He is – in his own words – “the UK’s longest serving breakfast TV presenter”, but now Eamonn Holmes is officially the nation’s favourite UK Breakfast TV presenter of all time.
The Belfast-born star topped a poll of more than 33,000 RadioTimes.com readers, who were asked to vote for their top early morning host from a shortlist of more than 50 contenders.
Holmes – who’s illustrious career has included fronting GMTV from 1993 to 2005 and Sky’s Sunrise from 2005 to 2016 – came out on top with a whopping 35% of the vote and told RadioTimes.com that the win was very humbling indeed.
“Well, I’m the longest serving Breakfast TV presenter of all time so I’d like to think that, in some way, you’re not only the longest or just hanging in there but it also equates to being quite good at it,” he said. “If people feel fondly for you, for what you’ve done, or what you’re known as, my goodness me, it begins to make all those early starts, all that lack of sleep, almost worthwhile.”
Holmes, who currently presents a number of programmes across the schedules – including ITV’s This Morning alongside his multi-talented wife Ruth Langsford – revealed that he was touched by the messages he’d received from fans while voting was underway.
“Thank you for remembering that I was there in good days and bad days when the weather was good, when the weather was bad, when the news was good, when the news was bad, and thanks for your memories of me,” he said.
And he also had a message for The Big Breakfast’s Johnny Vaughan, who finished in second place. “I would like to say to Johnny, RESPECT! I’ve no idea what he ever did on breakfast telly because I never saw him because I was always on the other side, but respect to him anyway.”
Vaughan was also a hugely popular candidate, amassing 22% of the vote thanks to his incredibly successful stint on Channel 4’s morning show in the 1990s.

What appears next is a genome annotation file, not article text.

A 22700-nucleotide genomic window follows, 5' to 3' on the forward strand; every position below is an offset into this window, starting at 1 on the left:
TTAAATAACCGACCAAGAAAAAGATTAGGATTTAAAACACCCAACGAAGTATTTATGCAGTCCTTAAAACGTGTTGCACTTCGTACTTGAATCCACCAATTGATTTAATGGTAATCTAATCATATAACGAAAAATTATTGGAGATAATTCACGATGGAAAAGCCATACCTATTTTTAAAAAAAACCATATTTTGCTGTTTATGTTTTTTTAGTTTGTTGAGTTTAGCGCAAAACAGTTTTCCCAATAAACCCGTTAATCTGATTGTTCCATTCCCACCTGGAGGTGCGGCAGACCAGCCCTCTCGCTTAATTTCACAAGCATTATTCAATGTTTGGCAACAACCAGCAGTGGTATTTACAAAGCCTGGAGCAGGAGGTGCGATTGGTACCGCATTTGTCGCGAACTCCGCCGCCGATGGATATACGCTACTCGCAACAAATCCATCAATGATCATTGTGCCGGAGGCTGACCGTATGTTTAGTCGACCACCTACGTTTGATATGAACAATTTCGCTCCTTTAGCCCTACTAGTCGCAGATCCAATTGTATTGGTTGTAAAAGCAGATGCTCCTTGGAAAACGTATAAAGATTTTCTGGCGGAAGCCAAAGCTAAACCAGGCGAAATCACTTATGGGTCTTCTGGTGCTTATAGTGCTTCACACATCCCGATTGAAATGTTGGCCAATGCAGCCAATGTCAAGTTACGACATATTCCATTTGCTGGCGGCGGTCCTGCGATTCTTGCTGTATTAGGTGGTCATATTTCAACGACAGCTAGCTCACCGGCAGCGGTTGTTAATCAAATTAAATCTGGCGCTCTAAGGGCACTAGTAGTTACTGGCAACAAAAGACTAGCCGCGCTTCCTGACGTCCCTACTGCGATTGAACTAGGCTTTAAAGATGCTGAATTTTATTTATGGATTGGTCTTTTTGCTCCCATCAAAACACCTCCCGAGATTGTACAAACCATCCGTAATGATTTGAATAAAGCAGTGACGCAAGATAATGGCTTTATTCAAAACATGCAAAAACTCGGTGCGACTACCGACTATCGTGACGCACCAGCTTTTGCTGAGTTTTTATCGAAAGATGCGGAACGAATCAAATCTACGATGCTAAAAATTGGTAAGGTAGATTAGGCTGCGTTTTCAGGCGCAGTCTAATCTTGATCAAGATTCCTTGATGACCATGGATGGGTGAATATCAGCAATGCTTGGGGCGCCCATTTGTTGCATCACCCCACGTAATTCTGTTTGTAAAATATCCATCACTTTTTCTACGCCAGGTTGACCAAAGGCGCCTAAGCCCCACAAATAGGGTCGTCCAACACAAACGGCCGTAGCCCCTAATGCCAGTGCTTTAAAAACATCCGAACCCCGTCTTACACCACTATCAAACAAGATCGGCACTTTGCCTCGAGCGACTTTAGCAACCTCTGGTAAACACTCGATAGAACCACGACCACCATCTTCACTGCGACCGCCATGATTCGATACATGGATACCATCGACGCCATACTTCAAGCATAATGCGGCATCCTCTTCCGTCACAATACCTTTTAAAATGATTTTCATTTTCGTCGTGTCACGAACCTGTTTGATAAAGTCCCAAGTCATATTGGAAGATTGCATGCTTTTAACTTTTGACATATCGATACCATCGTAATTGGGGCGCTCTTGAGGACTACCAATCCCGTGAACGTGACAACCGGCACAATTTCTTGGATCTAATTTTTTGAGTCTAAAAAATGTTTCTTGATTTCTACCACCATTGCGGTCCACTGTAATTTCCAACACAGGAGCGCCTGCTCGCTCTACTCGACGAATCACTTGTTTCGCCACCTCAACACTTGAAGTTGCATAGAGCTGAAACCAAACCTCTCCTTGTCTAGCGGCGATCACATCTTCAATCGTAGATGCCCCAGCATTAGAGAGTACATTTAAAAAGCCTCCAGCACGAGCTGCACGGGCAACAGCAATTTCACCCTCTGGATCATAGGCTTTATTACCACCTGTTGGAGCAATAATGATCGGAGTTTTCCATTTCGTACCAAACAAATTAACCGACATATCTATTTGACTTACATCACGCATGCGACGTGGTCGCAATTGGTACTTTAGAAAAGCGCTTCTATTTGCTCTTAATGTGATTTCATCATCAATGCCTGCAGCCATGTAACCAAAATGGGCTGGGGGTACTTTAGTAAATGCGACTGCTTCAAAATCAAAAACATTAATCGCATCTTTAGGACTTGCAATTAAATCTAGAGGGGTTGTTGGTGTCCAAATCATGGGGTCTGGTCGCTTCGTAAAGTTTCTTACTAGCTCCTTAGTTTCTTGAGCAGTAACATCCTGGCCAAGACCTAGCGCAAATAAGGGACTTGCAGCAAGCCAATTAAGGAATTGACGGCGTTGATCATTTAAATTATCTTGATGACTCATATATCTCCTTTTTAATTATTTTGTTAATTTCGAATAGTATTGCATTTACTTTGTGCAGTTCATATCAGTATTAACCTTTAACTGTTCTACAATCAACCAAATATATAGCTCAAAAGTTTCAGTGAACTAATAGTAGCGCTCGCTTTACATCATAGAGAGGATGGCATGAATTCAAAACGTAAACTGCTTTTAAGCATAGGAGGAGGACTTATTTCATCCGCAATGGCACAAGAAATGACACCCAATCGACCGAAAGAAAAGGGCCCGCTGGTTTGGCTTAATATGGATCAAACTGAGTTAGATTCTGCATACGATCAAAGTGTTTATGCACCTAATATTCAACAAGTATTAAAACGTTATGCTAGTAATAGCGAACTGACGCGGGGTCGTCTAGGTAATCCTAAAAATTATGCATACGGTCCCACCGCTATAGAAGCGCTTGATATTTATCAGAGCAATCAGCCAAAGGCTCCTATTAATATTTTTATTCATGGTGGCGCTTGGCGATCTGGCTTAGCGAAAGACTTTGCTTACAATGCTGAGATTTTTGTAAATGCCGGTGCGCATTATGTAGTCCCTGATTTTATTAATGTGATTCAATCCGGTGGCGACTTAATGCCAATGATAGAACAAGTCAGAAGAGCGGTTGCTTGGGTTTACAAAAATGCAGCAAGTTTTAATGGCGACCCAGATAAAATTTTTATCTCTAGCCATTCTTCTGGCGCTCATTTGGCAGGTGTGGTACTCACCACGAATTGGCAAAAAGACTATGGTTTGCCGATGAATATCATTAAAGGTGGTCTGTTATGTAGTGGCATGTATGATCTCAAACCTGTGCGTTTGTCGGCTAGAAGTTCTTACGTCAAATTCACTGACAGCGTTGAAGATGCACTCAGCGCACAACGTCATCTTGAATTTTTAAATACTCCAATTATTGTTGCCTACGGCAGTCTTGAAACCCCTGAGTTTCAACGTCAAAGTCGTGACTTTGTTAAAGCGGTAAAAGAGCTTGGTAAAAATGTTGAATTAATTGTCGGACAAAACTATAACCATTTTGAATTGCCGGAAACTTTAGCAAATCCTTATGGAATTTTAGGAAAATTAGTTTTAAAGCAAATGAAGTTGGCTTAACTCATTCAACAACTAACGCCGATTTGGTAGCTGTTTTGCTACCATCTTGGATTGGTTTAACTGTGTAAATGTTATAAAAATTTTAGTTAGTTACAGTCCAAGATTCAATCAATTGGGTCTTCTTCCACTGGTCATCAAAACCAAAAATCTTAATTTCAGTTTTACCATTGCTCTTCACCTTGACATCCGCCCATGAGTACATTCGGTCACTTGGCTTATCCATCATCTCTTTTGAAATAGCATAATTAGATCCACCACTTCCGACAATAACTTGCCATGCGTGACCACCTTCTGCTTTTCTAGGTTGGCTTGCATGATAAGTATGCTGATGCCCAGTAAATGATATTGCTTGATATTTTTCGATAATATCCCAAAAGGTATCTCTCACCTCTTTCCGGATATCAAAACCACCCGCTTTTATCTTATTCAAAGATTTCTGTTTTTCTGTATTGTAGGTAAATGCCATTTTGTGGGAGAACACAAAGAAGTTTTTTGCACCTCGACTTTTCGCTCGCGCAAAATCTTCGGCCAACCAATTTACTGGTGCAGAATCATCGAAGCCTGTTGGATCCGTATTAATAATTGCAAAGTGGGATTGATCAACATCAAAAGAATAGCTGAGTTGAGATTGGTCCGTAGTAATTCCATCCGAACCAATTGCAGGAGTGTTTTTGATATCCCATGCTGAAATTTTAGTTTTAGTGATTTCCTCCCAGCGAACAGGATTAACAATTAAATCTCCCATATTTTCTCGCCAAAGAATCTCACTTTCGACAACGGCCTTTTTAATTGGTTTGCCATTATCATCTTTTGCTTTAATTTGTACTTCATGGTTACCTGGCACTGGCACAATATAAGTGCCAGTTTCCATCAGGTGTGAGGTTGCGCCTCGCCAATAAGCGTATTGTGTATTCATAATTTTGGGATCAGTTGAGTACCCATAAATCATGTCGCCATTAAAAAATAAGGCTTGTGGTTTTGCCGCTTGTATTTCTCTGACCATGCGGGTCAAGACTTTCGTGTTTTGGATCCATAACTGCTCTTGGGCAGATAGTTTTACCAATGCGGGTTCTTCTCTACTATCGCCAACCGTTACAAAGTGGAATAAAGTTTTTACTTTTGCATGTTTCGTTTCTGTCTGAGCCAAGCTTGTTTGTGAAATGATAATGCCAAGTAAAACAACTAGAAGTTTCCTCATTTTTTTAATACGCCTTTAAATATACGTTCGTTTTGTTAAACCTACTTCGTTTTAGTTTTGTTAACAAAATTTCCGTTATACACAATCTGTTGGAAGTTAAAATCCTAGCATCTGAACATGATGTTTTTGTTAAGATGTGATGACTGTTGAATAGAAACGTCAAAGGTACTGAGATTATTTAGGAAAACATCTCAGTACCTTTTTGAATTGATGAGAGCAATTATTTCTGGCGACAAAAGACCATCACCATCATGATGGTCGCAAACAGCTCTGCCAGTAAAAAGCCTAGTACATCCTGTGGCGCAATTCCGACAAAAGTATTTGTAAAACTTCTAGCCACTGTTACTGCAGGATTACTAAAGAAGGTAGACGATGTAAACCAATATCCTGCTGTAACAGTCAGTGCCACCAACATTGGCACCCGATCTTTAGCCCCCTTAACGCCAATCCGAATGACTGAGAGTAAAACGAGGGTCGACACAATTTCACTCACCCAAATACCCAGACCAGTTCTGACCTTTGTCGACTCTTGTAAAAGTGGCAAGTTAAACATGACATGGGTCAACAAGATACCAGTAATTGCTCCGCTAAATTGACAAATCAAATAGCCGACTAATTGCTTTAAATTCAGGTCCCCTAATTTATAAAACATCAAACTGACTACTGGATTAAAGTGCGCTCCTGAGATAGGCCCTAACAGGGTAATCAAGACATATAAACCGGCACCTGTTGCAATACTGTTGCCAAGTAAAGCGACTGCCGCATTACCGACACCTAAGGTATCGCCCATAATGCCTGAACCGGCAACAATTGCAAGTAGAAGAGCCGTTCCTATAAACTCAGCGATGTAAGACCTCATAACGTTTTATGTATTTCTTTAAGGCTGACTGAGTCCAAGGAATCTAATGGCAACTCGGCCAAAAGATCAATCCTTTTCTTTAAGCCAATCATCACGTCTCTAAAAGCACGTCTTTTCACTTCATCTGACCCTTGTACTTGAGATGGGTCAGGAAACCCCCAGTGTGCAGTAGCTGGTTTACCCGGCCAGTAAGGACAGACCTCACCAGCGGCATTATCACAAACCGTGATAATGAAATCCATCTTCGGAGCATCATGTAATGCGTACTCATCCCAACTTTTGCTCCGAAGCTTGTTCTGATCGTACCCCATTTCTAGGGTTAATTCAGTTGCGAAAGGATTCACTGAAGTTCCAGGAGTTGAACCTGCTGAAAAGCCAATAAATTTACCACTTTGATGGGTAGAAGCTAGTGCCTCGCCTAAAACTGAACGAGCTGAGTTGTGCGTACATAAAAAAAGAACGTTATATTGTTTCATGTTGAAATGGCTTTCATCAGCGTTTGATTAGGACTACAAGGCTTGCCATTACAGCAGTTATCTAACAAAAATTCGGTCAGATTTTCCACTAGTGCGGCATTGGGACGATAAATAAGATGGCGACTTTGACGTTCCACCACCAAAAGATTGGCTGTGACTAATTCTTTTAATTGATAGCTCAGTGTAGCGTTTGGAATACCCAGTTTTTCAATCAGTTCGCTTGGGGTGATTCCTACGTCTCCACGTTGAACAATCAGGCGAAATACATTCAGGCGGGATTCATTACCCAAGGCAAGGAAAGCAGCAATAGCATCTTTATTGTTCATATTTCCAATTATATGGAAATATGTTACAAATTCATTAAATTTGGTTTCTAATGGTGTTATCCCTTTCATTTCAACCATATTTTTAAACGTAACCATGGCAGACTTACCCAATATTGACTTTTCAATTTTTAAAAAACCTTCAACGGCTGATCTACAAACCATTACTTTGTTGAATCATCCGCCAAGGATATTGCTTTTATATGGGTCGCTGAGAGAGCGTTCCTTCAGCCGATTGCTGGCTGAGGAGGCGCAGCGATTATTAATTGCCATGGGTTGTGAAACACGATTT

The battle for third place was an intense one, but Good Morning Britain’s Piers Morgan powered through to take it with 6.3% of the vote. Holmes said he was very impressed with Morgan, who he filled in for over the summer and believes will one day take up his breakfast TV mantle.
“I think [Piers] is the anointed one,” Holmes told RadioTimes.com. “I think as a genre breakfast is dying because people’s tastes are changing and their habits are changing, but I think what Piers has done is that he has said ‘we may be dying but we’re going to go out kicking and screaming on this one’ and I think that’s interesting.”
Morgan’s weekday morning rival, BBC Breakfast’s Dan Walker, also put in a stellar performance and finished fourth on 6.2%. Walker’s predecessor, beloved BBC broadcaster Bill Turnbull, came fifth with 5.3%.
Turnbull’s former sofa pal turned Good Morning Britain host Susanna Reid was the highest ranked female presenter in sixth place, followed closely by BBC Breakfast’s Louise Minchin and Steph McGovern in seventh and eighth, respectively. The Big Breakfast’s Chris Evans – who’s now to be found hosting breakfast radio – took the ninth slot and TV-am, GMTV and Daybreak favourite Lorraine Kelly rounded out the top ten.
While male presenters seemed to dominate the top five spots, female hosts proved incredibly popular among voters with Naga Munchetty, Sian Williams, Penny Smith, Kate Garraway, Sarah-Jane Mee, Anne Diamond, and Sophie Raworth all taking slots in the top 20. Ben Shephard and Charlie Stayt were in good company among them.
The late Jill Dando was also fondly remembered by viewers for her work on the BBC’s breakfast programmes in the early 1990s.
The Top 20 UK Breakfast TV Presenters – as voted for by RadioTimes.com readers
Find out more about the Top 20 UK Breakfast TV Presenters and read an exclusive interview with winner Eamonn Holmes in the latest edition of Radio Times magazine, on sale from Tuesday in newsagents and via iTunes and Google Play